Phone Won't Stop Ringing? Here's What You Do

Leola Starling of Ribrock, Tenn., had a serious
telephone problem.  But unlike most people she did
something about it.

The brand-new $10 million Ribrock Plaza Motel
opened nearby and had acquired almost the same telephone
number as Leola.

From the moment the motel opened, Leola was
besieged by calls not for her. Since she had the same phone
number for years, she felt that she had a case to persuade
the motel management to change its number.

Naturally, the management refused claiming that it
could not change its stationery.

The phone company was not helpful, either. A number
was a number, and just because a customer was getting someone
else's calls 24 hours a day didn't make it responsible. After
her pleas fell on deaf ears, Leola decided to take matters into
her own hands.

At 9 o'clock the phone rang. Someone from Memphis
was calling the motel and asked for a room for the following
Tuesday. Leoloa said, "No problem.  How many nights?"

A few hours later Dallas checked in. A secretary
wanted a suite with two bedrooms for a week. Emboldened,
Leola said the Presidential Suite on the 10th floor was available
for $600 a night. The secretary said that she would take it and asked
if the hotel wanted a deposit.  "No, that won't be necessary," Leola
said. "We trust you."

The next day was a busy one for Leola. In the morning,
she booked an electric appliance manufacturers' convention for
Memorial Day weekend, a college prom and a reunion of the 82nd
Airborne veterans from World War II.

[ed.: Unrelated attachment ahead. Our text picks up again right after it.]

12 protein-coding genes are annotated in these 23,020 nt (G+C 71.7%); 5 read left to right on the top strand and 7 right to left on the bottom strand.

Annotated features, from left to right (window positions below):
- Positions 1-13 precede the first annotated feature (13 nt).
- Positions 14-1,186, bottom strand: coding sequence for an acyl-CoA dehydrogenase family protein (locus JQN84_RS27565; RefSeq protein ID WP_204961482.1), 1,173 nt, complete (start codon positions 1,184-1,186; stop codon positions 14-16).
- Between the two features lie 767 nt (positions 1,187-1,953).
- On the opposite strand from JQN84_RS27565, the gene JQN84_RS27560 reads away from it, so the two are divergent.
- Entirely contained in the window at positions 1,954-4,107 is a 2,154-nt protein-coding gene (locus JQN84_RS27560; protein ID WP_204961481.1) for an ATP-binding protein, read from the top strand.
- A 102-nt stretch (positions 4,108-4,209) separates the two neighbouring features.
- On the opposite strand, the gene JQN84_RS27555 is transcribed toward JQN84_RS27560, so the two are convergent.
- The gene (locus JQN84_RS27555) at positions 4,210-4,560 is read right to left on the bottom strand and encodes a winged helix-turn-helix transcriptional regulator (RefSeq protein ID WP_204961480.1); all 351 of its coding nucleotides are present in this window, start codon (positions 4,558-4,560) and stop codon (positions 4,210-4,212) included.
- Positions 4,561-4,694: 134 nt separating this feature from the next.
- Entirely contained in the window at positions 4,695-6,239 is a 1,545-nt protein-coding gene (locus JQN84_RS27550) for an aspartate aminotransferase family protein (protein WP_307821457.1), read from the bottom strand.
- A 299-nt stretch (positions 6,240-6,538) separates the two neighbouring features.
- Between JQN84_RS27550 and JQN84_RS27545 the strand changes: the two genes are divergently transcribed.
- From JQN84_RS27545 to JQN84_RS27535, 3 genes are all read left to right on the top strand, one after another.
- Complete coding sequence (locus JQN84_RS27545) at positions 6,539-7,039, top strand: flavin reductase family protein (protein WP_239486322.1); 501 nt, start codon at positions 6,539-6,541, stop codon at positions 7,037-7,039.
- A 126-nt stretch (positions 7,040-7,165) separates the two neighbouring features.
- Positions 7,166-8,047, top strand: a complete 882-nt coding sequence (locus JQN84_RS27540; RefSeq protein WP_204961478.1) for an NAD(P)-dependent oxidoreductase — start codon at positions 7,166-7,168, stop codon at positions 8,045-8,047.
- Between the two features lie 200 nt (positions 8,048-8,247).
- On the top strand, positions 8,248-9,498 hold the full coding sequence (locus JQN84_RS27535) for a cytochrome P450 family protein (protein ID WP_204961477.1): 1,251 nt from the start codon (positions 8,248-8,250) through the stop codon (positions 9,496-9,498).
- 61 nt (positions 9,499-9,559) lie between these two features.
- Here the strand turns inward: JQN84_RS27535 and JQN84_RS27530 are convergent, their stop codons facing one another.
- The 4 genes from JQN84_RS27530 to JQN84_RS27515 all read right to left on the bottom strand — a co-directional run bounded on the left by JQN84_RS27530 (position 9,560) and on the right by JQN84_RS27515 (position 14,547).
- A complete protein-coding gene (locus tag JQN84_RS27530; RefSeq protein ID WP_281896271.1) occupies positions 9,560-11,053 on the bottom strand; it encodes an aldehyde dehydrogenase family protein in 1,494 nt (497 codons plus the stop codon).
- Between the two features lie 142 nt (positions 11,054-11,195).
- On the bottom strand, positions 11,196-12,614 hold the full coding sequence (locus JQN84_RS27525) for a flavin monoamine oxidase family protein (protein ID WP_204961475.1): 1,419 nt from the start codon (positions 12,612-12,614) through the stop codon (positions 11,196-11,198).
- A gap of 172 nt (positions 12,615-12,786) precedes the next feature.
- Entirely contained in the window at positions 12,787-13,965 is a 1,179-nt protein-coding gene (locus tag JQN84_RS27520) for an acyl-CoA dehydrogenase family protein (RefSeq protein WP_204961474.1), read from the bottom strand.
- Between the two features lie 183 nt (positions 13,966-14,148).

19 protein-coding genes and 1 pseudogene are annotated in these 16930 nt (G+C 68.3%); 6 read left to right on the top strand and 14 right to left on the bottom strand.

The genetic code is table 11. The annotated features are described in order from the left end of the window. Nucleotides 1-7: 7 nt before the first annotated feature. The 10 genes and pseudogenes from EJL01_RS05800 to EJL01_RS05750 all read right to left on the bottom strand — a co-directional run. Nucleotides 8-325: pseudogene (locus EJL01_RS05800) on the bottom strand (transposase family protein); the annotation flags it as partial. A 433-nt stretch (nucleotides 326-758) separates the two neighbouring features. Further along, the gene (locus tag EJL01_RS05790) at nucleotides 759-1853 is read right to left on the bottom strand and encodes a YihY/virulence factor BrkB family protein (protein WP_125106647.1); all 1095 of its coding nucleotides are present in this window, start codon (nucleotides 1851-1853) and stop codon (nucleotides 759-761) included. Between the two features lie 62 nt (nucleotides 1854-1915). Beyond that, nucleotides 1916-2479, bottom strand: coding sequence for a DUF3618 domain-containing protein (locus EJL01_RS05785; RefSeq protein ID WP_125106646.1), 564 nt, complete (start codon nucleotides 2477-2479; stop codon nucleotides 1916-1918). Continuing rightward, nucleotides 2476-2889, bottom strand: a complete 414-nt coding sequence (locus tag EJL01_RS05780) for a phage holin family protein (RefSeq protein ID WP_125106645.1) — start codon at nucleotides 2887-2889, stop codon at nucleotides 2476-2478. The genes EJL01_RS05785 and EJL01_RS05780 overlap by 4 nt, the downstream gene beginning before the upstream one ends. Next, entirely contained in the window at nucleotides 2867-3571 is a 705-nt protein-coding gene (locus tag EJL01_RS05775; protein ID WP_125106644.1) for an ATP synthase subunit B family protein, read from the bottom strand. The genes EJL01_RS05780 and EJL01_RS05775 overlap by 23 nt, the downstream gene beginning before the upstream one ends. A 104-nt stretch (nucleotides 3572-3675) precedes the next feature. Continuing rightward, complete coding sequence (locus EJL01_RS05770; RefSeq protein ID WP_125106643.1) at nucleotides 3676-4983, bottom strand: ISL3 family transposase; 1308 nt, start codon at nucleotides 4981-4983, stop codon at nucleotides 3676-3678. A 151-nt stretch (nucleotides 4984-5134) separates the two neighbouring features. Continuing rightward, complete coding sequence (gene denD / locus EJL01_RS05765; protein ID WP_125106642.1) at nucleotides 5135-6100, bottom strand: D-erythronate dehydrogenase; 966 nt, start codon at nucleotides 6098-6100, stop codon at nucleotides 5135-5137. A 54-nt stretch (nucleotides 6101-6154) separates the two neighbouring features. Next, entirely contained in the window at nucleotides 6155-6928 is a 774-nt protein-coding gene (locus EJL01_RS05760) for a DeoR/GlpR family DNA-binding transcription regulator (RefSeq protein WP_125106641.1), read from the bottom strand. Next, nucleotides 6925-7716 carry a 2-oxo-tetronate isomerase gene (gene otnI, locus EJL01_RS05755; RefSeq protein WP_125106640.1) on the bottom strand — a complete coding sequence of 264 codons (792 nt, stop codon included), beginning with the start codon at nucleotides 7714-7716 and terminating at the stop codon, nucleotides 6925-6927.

She turned on her answering machine during lunchtime so that she
could watch the O.J. Simpson trial, but her biggest challenge came
in the afternoon when a mother called to book the ballroom for her
daughter's wedding in June.

Leola assured the woman that it would be no problem and asked if
he would be providing the flowers or did she want the hotel to take
are of it. The mother said that she would prefer the hotel to handle
he floral arrangements. Then the question of valet parking came up.

nce again Leola was helpful. "There's no charge for valet

arking, but we always recomend that the client tips the drivers."

Within a few months, the Ribrock Plaza Motel was a disaster area.

People kept showing up for weddings, bar mitzvahs, and Sweet
ixteen parties and were all told there were no such events.

Leola had her final revenge when she read in the local paper that  the
motel might go bankrupt. Her phone rang, and an executive from
Marriott said, "We're prepared to offer you $200,000 for the motel."

Leola replied. "We'll take it, but only if you change the telephone